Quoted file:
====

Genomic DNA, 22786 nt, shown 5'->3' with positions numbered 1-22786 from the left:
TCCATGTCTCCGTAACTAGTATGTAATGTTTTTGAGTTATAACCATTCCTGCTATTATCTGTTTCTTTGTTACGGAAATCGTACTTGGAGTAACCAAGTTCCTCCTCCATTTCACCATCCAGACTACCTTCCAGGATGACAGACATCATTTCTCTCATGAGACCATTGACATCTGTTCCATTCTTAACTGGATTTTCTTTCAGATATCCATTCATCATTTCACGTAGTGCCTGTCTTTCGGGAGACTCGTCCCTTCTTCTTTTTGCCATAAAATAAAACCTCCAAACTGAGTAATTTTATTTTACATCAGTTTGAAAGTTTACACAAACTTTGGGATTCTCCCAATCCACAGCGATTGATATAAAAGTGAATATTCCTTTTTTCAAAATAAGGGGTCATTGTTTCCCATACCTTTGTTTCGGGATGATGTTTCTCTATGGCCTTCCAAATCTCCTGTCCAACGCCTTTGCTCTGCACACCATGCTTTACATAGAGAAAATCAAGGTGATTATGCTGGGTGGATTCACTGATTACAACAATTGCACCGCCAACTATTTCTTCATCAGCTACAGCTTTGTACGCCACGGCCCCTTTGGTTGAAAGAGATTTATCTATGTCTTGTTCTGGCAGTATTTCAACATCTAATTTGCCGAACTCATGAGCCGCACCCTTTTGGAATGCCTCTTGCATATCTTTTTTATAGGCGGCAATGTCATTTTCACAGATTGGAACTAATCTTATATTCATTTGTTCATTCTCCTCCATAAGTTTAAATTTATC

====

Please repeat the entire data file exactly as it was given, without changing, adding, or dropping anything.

Genomic DNA, 22786 nt, shown 5'->3' with positions numbered 1-22786 from the left:
TCCATGTCTCCGTAACTAGTATGTAATGTTTTTGAGTTATAACCATTCCTGCTATTATCTGTTTCTTTGTTACGGAAATCGTACTTGGAGTAACCAAGTTCCTCCTCCATTTCACCATCCAGACTACCTTCCAGGATGACAGACATCATTTCTCTCATGAGACCATTGACATCTGTTCCATTCTTAACTGGATTTTCTTTCAGATATCCATTCATCATTTCACGTAGTGCCTGTCTTTCGGGAGACTCGTCCCTTCTTCTTTTTGCCATAAAATAAAACCTCCAAACTGAGTAATTTTATTTTACATCAGTTTGAAAGTTTACACAAACTTTGGGATTCTCCCAATCCACAGCGATTGATATAAAAGTGAATATTCCTTTTTTCAAAATAAGGGGTCATTGTTTCCCATACCTTTGTTTCGGGATGATGTTTCTCTATGGCCTTCCAAATCTCCTGTCCAACGCCTTTGCTCTGCACACCATGCTTTACATAGAGAAAATCAAGGTGATTATGCTGGGTGGATTCACTGATTACAACAATTGCACCGCCAACTATTTCTTCATCAGCTACAGCTTTGTACGCCACGGCCCCTTTGGTTGAAAGAGATTTATCTATGTCTTGTTCTGGCAGTATTTCAACATCTAATTTGCCGAACTCATGAGCCGCACCCTTTTGGAATGCCTCTTGCATATCTTTTTTATAGGCGGCAATGTCATTTTCACAGATTGGAACTAATCTTATATTCATTTGTTCATTCTCCTCCATAAGTTTAAATTTATC